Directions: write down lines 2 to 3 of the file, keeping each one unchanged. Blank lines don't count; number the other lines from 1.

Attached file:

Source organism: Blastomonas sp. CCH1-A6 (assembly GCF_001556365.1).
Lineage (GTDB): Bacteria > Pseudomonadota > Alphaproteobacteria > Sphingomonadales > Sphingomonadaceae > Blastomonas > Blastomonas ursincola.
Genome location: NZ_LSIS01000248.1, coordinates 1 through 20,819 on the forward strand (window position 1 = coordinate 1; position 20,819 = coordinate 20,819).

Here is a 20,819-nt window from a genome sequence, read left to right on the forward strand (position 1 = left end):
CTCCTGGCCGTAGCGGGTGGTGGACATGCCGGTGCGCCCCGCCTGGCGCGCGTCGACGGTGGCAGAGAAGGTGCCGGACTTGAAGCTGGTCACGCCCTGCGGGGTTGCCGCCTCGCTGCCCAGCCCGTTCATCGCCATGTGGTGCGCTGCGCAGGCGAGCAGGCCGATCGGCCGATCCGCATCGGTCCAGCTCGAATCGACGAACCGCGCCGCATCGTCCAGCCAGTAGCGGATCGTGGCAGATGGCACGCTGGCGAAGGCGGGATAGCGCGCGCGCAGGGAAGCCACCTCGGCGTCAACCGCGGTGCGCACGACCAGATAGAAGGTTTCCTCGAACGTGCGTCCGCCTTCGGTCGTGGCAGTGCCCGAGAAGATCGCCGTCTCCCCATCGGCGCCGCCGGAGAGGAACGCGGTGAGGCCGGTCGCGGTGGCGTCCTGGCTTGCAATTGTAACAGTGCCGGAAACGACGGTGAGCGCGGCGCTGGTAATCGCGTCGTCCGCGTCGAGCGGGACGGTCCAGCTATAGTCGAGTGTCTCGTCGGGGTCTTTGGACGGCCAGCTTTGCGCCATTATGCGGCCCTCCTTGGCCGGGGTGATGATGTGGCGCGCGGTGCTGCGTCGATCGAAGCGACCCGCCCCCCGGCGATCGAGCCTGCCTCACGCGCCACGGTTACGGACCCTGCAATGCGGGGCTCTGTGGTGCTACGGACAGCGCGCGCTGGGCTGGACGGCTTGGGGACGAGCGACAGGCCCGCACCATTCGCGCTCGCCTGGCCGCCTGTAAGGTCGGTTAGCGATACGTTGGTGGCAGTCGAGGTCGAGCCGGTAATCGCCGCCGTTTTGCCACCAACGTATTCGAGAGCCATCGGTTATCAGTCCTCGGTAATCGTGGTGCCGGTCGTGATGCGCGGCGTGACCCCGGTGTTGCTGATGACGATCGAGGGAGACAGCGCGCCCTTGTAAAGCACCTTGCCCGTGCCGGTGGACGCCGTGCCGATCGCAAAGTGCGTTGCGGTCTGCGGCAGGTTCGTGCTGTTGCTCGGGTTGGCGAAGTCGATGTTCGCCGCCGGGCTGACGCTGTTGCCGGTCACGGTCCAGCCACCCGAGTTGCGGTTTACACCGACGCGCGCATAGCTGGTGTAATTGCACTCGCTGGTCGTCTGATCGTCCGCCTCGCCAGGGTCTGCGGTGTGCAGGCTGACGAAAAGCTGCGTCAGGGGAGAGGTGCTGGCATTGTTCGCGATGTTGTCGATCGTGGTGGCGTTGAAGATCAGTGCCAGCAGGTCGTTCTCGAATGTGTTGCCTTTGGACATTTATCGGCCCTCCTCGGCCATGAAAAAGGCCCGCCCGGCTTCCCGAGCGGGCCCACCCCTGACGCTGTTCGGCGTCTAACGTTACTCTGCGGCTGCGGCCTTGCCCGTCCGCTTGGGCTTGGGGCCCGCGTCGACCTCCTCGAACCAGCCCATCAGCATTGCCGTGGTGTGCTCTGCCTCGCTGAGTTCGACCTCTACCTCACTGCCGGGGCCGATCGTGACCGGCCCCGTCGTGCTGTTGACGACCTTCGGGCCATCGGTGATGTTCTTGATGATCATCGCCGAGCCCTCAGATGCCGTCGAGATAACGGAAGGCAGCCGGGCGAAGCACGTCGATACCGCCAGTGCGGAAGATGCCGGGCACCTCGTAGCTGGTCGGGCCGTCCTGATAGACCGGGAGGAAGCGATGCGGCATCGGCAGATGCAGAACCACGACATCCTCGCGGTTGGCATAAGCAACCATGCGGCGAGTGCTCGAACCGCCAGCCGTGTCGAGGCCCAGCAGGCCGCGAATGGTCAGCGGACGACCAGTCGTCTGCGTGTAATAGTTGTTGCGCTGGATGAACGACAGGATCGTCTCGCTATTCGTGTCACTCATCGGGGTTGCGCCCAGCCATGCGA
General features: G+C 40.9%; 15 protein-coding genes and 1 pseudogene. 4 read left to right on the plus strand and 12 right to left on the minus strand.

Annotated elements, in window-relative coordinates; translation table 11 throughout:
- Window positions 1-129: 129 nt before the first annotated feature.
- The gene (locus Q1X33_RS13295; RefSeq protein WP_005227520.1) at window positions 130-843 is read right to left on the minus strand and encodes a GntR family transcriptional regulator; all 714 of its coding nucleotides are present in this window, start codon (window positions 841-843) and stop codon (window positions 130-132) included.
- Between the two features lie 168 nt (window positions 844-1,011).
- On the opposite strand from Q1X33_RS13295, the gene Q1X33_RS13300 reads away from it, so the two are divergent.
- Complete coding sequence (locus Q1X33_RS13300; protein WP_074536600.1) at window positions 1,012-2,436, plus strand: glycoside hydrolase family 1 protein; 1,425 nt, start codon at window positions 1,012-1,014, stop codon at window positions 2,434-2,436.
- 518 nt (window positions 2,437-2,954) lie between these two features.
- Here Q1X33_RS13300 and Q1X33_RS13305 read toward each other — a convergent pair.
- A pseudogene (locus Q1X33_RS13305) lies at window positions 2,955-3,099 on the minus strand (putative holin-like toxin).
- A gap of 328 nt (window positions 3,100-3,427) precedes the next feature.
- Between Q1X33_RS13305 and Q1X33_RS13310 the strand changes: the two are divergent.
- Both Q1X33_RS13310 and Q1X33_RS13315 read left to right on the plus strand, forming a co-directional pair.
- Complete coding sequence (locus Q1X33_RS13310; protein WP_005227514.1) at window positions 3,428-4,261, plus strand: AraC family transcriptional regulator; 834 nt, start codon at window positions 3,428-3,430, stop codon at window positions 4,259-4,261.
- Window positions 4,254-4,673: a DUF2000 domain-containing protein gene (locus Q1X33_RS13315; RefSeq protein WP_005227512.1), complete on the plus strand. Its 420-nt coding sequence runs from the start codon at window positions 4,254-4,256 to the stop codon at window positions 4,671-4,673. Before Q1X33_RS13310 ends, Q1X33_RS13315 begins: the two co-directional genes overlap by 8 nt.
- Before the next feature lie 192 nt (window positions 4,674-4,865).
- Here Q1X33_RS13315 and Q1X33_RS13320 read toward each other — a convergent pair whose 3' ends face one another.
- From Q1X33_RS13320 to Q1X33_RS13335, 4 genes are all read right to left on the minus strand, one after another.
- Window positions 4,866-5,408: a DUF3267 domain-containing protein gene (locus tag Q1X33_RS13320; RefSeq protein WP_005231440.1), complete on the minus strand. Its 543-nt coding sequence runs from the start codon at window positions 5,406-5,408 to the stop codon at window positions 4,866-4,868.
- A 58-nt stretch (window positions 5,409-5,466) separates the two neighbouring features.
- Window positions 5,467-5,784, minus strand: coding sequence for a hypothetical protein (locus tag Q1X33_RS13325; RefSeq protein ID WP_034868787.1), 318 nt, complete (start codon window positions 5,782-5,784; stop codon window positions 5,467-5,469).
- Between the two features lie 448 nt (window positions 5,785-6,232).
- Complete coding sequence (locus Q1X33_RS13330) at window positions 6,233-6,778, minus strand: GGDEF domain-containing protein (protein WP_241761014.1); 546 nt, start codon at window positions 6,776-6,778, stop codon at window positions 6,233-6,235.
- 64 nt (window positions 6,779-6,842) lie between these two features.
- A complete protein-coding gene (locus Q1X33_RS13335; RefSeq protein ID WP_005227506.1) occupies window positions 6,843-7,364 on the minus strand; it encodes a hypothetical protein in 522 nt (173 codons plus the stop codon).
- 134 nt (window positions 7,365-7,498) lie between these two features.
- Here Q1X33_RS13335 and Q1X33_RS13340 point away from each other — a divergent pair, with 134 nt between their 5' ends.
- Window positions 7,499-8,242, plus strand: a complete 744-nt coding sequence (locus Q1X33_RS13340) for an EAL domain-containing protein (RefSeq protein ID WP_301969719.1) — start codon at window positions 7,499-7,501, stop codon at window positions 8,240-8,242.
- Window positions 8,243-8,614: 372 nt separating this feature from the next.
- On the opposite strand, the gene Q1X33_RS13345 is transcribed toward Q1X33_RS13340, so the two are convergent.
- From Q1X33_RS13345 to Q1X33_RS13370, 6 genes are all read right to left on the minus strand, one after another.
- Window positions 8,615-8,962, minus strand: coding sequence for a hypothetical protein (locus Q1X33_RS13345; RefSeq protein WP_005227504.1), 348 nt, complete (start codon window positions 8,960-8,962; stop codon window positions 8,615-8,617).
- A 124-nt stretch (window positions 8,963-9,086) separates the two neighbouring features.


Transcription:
Lineage (GTDB): Bacteria > Pseudomonadota > Alphaproteobacteria > Sphingomonadales > Sphingomonadaceae > Blastomonas > Blastomonas ursincola.
Genome location: NZ_LSIS01000248.1, coordinates 1 through 20,819 on the forward strand (window position 1 = coordinate 1; position 20,819 = coordinate 20,819).